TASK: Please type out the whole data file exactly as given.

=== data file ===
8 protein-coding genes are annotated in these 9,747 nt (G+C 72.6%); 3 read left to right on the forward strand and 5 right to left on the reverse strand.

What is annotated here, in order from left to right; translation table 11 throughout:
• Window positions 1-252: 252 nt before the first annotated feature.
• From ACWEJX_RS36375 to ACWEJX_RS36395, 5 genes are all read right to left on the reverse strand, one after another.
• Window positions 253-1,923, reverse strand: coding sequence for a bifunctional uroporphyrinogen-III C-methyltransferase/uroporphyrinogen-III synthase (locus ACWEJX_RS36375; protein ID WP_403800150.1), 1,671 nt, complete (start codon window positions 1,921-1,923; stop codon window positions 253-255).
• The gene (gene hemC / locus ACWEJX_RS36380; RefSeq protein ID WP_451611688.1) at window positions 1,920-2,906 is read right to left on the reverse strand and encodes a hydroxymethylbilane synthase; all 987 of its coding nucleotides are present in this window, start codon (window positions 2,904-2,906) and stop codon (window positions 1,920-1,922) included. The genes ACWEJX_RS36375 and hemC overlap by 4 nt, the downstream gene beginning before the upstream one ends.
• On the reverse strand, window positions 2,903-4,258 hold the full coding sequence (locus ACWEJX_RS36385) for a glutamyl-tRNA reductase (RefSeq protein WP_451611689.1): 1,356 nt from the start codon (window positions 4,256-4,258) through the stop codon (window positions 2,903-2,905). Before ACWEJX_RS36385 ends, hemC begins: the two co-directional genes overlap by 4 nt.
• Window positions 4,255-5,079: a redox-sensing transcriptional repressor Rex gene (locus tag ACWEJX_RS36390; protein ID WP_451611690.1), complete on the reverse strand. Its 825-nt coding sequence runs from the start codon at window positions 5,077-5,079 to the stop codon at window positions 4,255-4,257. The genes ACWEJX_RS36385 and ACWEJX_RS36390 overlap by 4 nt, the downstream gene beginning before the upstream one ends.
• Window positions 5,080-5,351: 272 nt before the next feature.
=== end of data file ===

8 protein-coding genes are annotated in these 9,747 nt (G+C 72.6%); 3 read left to right on the forward strand and 5 right to left on the reverse strand.

What is annotated here, in order from left to right; translation table 11 throughout:
• Window positions 1-252: 252 nt before the first annotated feature.
• From ACWEJX_RS36375 to ACWEJX_RS36395, 5 genes are all read right to left on the reverse strand, one after another.
• Window positions 253-1,923, reverse strand: coding sequence for a bifunctional uroporphyrinogen-III C-methyltransferase/uroporphyrinogen-III synthase (locus ACWEJX_RS36375; protein ID WP_403800150.1), 1,671 nt, complete (start codon window positions 1,921-1,923; stop codon window positions 253-255).
• The gene (gene hemC / locus ACWEJX_RS36380; RefSeq protein ID WP_451611688.1) at window positions 1,920-2,906 is read right to left on the reverse strand and encodes a hydroxymethylbilane synthase; all 987 of its coding nucleotides are present in this window, start codon (window positions 2,904-2,906) and stop codon (window positions 1,920-1,922) included. The genes ACWEJX_RS36375 and hemC overlap by 4 nt, the downstream gene beginning before the upstream one ends.
• On the reverse strand, window positions 2,903-4,258 hold the full coding sequence (locus ACWEJX_RS36385) for a glutamyl-tRNA reductase (RefSeq protein WP_451611689.1): 1,356 nt from the start codon (window positions 4,256-4,258) through the stop codon (window positions 2,903-2,905). Before ACWEJX_RS36385 ends, hemC begins: the two co-directional genes overlap by 4 nt.
• Window positions 4,255-5,079: a redox-sensing transcriptional repressor Rex gene (locus tag ACWEJX_RS36390; protein ID WP_451611690.1), complete on the reverse strand. Its 825-nt coding sequence runs from the start codon at window positions 5,077-5,079 to the stop codon at window positions 4,255-4,257. The genes ACWEJX_RS36385 and ACWEJX_RS36390 overlap by 4 nt, the downstream gene beginning before the upstream one ends.
• Window positions 5,080-5,351: 272 nt before the next feature.